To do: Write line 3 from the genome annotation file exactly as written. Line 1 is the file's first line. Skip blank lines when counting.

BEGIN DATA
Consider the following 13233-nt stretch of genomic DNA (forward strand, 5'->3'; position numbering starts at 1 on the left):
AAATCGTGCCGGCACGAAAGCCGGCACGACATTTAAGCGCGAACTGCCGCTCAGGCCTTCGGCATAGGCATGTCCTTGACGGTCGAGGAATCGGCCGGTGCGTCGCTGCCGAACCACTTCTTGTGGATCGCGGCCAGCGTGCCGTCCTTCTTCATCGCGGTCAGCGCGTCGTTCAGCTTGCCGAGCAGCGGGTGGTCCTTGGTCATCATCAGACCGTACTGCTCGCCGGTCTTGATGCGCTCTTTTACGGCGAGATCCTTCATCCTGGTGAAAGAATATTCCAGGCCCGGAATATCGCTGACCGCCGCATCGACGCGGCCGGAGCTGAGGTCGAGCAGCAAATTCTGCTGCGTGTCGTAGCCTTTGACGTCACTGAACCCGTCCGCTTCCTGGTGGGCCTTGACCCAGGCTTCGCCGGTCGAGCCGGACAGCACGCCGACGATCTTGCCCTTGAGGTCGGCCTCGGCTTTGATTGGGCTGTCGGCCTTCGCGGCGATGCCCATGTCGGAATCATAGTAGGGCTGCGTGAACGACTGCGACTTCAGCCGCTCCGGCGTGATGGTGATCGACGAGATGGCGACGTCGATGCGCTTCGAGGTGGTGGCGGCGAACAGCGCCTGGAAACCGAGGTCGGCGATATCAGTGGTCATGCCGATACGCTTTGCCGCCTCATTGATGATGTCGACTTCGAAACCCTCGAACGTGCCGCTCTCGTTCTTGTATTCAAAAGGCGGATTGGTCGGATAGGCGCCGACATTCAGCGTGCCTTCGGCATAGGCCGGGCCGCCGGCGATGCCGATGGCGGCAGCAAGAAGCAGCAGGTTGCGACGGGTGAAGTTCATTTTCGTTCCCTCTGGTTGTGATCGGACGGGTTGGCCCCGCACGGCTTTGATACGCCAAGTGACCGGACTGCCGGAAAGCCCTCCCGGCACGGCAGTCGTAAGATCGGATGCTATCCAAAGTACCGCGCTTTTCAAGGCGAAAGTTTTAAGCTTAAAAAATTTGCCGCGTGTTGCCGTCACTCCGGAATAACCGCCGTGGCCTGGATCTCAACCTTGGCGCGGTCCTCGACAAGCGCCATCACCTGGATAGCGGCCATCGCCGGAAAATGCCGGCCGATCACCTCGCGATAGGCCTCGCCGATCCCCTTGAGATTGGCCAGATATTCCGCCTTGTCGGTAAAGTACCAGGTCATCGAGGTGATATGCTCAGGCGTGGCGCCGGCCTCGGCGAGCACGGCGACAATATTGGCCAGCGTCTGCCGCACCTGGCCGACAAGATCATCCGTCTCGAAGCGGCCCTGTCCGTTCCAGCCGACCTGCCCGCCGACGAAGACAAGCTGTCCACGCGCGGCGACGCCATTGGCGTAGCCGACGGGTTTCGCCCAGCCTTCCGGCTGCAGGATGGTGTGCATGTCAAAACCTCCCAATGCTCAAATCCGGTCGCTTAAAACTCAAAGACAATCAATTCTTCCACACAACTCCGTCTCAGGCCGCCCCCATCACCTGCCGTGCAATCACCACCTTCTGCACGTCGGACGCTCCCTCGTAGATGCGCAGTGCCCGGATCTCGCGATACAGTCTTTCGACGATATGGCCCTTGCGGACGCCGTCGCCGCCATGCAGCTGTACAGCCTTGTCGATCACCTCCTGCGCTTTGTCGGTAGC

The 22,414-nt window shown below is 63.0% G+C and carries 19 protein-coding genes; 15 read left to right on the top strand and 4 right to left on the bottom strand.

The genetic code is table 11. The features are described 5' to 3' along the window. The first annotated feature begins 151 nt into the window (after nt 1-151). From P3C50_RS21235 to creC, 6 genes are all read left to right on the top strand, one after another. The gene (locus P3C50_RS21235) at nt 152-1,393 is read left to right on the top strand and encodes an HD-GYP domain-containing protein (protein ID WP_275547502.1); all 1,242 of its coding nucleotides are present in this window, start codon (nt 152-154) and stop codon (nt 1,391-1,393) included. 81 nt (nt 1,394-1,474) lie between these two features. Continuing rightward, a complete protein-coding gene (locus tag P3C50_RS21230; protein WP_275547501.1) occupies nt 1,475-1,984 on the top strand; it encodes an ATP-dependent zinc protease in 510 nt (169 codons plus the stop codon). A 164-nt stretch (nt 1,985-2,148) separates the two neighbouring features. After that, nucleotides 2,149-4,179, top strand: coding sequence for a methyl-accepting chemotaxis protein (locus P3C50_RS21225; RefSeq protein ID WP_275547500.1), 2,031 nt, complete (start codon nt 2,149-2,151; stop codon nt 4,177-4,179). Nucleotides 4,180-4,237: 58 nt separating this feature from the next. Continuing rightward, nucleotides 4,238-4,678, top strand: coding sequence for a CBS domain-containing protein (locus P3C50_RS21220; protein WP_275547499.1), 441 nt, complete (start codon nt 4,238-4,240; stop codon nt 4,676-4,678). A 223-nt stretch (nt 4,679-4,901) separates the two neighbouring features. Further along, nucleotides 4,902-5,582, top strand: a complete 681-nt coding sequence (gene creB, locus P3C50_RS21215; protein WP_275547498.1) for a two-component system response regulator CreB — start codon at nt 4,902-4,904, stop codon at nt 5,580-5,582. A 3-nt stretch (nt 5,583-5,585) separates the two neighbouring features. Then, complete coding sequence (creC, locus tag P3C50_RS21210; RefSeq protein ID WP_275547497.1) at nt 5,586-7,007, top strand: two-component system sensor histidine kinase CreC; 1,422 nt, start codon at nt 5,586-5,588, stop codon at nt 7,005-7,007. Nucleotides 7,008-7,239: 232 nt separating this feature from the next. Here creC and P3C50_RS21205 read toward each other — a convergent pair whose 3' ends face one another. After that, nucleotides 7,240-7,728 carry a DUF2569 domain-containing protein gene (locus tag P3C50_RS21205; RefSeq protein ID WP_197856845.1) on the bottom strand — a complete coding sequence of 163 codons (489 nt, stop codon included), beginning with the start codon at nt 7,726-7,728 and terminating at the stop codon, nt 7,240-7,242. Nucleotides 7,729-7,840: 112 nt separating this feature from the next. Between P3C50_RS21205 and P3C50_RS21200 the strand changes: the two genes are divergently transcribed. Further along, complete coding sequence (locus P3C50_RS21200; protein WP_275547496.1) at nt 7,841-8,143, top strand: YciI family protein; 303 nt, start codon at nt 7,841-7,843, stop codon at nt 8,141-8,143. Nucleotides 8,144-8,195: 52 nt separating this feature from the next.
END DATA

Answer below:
The 22,414-nt window shown below is 63.0% G+C and carries 19 protein-coding genes; 15 read left to right on the top strand and 4 right to left on the bottom strand.